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POXOLTM (Paclitaxel Injection) - EU generic Paclitaxel Injection is produced in European GMP manufacturer. It conforms the USP26 Specification for Paclitaxel Injection which is official valid from 1 Arpil 2003.
Two dosages will be available:
30mg /5mL vials.
100mg/16.7mL vials.
The Exclusive Global Marketing Agent - 21CEC (UK & USA) , Contact: <21cec@21cep.com>


                                        

POXOLTM 
(Paclitaxel Injection)

 

                                        WARNINGS

POXOLTM (Paclitaxel injection) should be administered under the supervision of a physician experienced in the use of cancer chemotherapeutic agents. Appropriate management of complications is possible only when adequate diagnostic and treatment facilities are readily available. Anaphylaxis and severe hypersensitivity reactions characterized by dyspnea and hypotension requiring treatment, angioedema, and generalized urticaria have occurred in 2% of patients receiving paclitaxel in clinical trials. Fatal reactions have occurred in patients despite premedication. All patients should be pretreated with corticosteroids, diphenhydramine, and H2 antagonists. (See DOSAGE AND ADMINISTRATION Section.) Patients who experience severe hypersensitivity reactions to paclitaxel should not be rechallenged with the drug.

Paclitaxel therapy should not be given to patients with solid tumors who have baseline neutrophil counts of less than 1,500 cells/mm3 and should not be given to
patients with AIDS-related Kaposis sarcoma if the baseline neutrophil count is
less than 1,000 cells/mm3. In order to monitor the occurrence of bone marrow suppression, primarily neutropenia, which may be severe and result in infection, it is recommended that frequent peripheral blood cell counts be performed on all patients receiving  POXOLTM (Paclitaxel Injection).

 

DESCRIPTION

POXOLTM (Paclitaxel Injection) is a clear colorless to slightly yellow viscous solution intended for intravenous administration. It is supplied as a sterile nonaqueous solution intended for dilution with a suitable parenteral fluid prior to intravenous infusion. Paclitaxel Injection is available in 30 mg (5mL) and 100 mg (16.7 mL) multidose vials.  Each ml of sterile nonpyrogenic solution contains 6 mg of paclitaxel, 527 mg of polyoxyethylated castor oil and 49.7% (v/v) dehydrated alcohol, USP.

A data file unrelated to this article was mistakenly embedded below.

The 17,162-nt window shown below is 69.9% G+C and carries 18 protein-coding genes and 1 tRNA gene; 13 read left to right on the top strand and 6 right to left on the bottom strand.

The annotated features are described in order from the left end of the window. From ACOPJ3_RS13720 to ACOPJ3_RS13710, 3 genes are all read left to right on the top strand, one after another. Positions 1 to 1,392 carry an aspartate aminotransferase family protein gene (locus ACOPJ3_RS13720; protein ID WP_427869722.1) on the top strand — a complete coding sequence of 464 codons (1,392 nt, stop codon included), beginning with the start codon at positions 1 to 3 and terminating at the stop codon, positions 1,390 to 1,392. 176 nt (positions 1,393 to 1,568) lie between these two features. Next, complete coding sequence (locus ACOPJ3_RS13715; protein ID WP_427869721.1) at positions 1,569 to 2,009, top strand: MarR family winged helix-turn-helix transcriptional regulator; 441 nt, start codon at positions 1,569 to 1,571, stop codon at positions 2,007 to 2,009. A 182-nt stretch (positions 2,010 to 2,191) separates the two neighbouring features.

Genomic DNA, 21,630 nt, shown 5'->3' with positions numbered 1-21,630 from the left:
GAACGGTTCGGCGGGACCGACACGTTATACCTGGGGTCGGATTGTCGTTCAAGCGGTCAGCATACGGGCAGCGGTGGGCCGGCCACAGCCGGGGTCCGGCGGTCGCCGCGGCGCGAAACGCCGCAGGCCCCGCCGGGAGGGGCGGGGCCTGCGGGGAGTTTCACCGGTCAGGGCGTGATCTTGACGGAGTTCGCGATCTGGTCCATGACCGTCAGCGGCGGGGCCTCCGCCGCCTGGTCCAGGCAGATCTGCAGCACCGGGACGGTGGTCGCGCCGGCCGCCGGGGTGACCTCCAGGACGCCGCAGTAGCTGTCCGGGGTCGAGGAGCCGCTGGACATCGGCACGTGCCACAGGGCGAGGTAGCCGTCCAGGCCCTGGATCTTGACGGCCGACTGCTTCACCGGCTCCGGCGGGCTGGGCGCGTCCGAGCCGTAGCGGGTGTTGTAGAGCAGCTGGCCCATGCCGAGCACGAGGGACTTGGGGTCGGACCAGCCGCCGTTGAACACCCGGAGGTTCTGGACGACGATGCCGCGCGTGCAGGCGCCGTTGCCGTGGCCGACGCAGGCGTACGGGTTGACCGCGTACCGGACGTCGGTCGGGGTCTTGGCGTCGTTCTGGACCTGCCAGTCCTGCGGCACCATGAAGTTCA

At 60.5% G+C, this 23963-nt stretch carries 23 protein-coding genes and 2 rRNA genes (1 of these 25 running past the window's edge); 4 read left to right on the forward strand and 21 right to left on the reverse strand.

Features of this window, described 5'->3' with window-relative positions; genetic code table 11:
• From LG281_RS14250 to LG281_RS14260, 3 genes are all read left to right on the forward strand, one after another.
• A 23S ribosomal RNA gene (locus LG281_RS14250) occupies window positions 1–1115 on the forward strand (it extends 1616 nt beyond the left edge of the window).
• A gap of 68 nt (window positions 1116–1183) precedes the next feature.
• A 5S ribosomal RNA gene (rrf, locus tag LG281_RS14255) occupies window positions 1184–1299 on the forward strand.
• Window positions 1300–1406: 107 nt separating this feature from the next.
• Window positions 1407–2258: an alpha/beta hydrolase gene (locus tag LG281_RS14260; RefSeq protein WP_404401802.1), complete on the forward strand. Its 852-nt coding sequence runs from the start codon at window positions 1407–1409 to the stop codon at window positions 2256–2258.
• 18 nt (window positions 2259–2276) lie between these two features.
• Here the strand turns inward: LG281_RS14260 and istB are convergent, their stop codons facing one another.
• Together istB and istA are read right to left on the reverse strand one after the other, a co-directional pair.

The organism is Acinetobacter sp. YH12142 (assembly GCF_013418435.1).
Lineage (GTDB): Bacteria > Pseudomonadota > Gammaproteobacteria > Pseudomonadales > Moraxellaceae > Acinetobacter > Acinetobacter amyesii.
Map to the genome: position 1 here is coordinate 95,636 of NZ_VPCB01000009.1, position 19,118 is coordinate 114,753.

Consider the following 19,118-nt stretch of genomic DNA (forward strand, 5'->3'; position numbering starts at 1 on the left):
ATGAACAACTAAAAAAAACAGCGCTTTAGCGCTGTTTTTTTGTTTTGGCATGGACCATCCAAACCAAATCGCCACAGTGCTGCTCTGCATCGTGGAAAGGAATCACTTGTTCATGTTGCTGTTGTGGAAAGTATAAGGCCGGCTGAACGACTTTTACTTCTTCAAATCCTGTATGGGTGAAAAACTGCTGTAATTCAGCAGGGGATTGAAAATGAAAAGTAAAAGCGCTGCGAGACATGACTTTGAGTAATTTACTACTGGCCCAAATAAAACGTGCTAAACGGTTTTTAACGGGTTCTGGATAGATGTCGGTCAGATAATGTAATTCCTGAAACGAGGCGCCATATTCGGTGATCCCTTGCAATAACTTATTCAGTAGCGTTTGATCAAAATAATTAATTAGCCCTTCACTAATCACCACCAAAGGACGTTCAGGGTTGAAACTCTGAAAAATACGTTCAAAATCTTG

Paclitaxel is a natural product with antitumor activity. Paclitaxel is extracted from Taxus yunnanensis without any semi-synthesis process. The chemical name for paclitaxel is (2aR,4S,4aS,6R,9S,11S,12S, 12aR,12bS)-1,2a,3,4,4a,6,9, 10,11,12,12a,12b-Dodecahydro- 4,6,9,11,12,-12b-hexahydroxy- 4a,8,13,13-tetramethyl- 7,11-methano-5H-cyclodeca [3,4]benz[1,2-b]oxet-5-one 6,12b-diacetate,12-benzoate, 9-ester with (2R,3S)-N-benzoyl-3- phenylisoserine. It has a molecular weight of 853.93 and a molecular formula C47H51NO14 . Paclitaxel has the following structural formula:  

Paclitaxel is a white to off-white crystalline powder and is highly lipophilic, insoluble in water, and melts at around 216-217C.

                           CLINICAL PHARMACOLOGY

Paclitaxel is a novel antimicrotubule agent that promotes the assembly of microtubules from tubulin dimers and stabilizes microtubules by preventing depolymerization. This stability results in the inhibition of the normal dynamic reorganization of the microtubule network that is essential for vital interphase and mitotic cellular functions. In addition, paclitaxel induces abnormal arrays or "bundles" of microtubules throughout the cell cycle and multiple asters of microtubules during mitosis.

Following intravenous administration of paclitaxel injection, paclitaxel plasma concentrations declined in a biphasic manner. The initial rapid decline represents distribution to the peripheral compartment and elimination of the drug. The later phase is due, in part, to a relatively slow efflux of paclitaxel from the peripheral compartment.

Pharmacokinetic parameters of paclitaxel following 3 and 24 hour infusions of paclitaxel at dose levels of 135 and 175 mg/m2 were determined in a Phase 3 randomized study in ovarian cancer patients and are summarized in the following table:

 

TABLE 1: SUMMARY OF PHARMACOKINETIC PARAMETERS - MEAN VALUES

DOSE
(mg/m2)

INFUSION
DURATION(h)

      
(PATIENTS)

CMAX
(ng/mL)

AUC(0-)
(ng-h/mL)

T-HALF
     (h)

CLT
(L/h/m2)

135

24

2

195

6300

52.7

21.7

175

24

4

365

7993

15.7

23.8

135

3

7

2170

7952

13.1

17.7

175

3

5

3650

15007

20.2

12.2

Cmax = Maximum plasma concentration